Methyltransferases (MTases) are among the most ubiquitous regulatory enzymes in the cell, catalyzing gene signaling, protein repair, neurotransmitter regulation, and natural product biosynthesis. Despite being extensively investigated, competing enzymatic enhancement mechanisms have been suggested, ranging from structural methyl group C–H···X hydrogen bonds (HBs) to electrostatic- and charge-transfer-driven stabilization of the transition state (TS). No broad conclusion can be reached because each study is typically carried out on a single MTase and associated substrate.

WIRES Outlook on the future of ML

As machine learning has matured, it has opened a new frontier in theoretical and computational chemistry by offering the promise of simultaneous paradigm shifts in accuracy and efficiency. Nowhere is this advance more needed, but also more challenging to achieve, than in the discovery of open shell transition metal complexes where localized d or f electrons exhibit variable bonding that is challenging to capture even with the most computationally demanding methods.

Protein-substrate interactions influence catalysis

Biosynthetic enzyme complexes selectively catalyze challenging chemical transformations, including alkane functionalization (e.g., halogenation of threonine, Thr, by the non-heme iron halogenase SyrB2). However, the role of complex formation in enabling reactivity and guiding selectivity is poorly understood, owing to the challenges associated with obtaining detailed structural information of the dynamically associating protein complexes.

Non-empirical corrections to DFT

Density functional theory (DFT) is widely applied to both molecules and materials, but well known energetic delocalization and static correlation errors in practical exchange-correlation approximations limit quantitative accuracy. Common methods that correct energetic delocalization error, such as the Hubbard U correction in DFT+U or Hartree-Fock exchange in global hybrids, do so at the cost of worsening static correlation error.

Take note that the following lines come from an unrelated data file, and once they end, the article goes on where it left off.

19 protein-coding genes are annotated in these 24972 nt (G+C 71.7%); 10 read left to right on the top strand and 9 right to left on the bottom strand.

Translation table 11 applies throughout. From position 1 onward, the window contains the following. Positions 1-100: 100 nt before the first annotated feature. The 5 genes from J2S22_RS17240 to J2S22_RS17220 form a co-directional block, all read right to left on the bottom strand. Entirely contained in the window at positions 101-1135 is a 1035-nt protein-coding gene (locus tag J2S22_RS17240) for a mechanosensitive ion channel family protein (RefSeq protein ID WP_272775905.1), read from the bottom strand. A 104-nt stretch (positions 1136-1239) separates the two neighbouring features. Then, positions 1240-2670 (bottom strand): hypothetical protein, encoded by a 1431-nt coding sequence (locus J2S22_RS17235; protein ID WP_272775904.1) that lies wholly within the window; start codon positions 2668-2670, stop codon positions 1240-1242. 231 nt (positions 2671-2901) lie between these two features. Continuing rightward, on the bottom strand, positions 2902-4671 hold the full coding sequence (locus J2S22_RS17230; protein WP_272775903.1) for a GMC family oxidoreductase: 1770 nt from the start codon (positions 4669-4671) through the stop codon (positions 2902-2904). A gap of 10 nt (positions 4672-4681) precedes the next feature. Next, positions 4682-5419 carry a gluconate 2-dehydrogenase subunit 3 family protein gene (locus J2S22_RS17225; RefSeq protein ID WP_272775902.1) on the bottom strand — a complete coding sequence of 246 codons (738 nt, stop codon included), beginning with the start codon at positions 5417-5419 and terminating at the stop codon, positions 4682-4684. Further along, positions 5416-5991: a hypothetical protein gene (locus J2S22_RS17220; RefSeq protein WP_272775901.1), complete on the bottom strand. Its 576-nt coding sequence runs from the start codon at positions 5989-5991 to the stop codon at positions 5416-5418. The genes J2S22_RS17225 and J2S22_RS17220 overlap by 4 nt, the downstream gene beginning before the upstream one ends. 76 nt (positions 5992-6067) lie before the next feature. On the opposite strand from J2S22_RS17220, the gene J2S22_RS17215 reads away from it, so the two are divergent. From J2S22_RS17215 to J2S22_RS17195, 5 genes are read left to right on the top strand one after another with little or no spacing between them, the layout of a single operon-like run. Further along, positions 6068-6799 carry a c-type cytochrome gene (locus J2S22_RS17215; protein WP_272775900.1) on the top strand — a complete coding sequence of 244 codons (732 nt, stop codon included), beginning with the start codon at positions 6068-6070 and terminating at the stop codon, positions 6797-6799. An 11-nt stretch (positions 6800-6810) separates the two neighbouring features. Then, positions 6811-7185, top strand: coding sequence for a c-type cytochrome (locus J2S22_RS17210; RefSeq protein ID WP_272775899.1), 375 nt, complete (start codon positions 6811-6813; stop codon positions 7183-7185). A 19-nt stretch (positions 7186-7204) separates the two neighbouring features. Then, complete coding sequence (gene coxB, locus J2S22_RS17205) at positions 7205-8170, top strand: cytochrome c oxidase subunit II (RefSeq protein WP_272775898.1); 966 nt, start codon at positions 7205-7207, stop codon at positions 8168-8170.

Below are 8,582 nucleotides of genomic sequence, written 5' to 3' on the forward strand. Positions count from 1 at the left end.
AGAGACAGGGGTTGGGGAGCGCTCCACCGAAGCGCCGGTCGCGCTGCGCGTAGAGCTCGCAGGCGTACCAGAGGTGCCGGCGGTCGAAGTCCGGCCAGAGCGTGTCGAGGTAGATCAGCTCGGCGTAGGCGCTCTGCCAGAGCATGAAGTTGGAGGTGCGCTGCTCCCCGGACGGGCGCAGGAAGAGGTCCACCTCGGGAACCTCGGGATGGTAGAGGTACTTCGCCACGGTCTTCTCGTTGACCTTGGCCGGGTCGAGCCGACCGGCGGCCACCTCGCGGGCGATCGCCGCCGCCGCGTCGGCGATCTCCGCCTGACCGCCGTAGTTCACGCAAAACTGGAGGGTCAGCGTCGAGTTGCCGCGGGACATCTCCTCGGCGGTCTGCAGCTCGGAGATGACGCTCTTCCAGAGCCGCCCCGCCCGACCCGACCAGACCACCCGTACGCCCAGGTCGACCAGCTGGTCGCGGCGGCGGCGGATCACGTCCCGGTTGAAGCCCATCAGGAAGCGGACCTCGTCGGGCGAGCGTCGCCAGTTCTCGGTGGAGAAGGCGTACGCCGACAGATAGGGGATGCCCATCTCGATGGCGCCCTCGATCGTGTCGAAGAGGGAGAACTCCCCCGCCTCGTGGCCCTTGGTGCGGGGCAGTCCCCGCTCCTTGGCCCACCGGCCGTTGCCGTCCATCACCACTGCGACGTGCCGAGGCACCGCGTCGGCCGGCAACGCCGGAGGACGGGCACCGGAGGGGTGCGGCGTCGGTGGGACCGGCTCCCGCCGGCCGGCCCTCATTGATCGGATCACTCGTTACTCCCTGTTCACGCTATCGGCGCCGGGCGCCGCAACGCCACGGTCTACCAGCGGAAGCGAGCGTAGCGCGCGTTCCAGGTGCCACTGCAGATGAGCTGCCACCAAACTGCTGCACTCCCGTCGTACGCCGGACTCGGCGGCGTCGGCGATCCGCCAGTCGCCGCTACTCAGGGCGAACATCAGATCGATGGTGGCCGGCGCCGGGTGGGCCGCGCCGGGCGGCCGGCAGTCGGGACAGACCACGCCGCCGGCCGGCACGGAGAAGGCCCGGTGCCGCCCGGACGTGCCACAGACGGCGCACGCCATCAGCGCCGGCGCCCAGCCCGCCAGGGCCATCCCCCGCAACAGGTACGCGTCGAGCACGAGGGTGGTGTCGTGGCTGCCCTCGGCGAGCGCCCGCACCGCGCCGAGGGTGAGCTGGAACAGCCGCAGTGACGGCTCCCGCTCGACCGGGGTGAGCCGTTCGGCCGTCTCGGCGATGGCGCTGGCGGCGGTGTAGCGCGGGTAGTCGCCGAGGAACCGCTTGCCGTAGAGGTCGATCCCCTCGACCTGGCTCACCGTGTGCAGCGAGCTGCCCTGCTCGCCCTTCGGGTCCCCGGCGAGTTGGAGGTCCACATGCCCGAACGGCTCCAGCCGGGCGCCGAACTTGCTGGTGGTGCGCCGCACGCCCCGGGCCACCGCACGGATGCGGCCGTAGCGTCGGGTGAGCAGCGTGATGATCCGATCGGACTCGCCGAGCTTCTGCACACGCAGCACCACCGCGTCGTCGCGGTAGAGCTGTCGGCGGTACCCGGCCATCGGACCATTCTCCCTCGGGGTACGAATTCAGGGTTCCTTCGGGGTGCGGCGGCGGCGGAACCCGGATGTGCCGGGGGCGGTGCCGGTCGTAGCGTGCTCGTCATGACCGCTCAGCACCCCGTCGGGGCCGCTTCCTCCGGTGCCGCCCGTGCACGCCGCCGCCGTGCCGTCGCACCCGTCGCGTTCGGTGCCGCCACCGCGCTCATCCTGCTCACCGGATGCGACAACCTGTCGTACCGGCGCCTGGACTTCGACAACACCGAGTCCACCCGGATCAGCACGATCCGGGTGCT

Mining unexpected interactions in proteins

We have investigated unexpectedly short non-covalent distances (< 85% of the sum of van der Waals radii) in X-ray crystal structures of proteins. We curated over 11,000 high quality protein crystal structures and an ultra-high resolution (1.2 Å or better) subset containing > 900 structures. Although our non-covalent distance criterion excludes standard hydrogen bonds known to be essential in protein stability, we observed over 75,000 close contacts in the curated protein structures.

Predicting simulation outcomes with ML

High-throughput computational screening for chemical discovery mandates the automated and unsupervised simulation of thousands of new molecules and materials. In challenging materials spaces, such as open shell transition metal chemistry, characterization requires time-consuming first-principles simulation that often necessitates human intervention. These calculations can frequently lead to a null result, e.g., the calculation does not converge or the molecule does not stay intact during a geometry optimization.

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About Us

The Kulik group focuses on the development and application of new electronic structure methods and atomistic simulations tools in the broad area of catalysis.

Our Interests

We are interested in transition metal chemistry, with applications from biological systems (i.e. enzymes) to nonbiological applications in surface science and molecular catalysis.

Our Focus

A key focus of our group is to understand mechanistic features of complex catalysts and to facilitate and develop tools for computationally driven design.

Contact Us

Questions or comments? Let us know! Contact Dr. Kulik: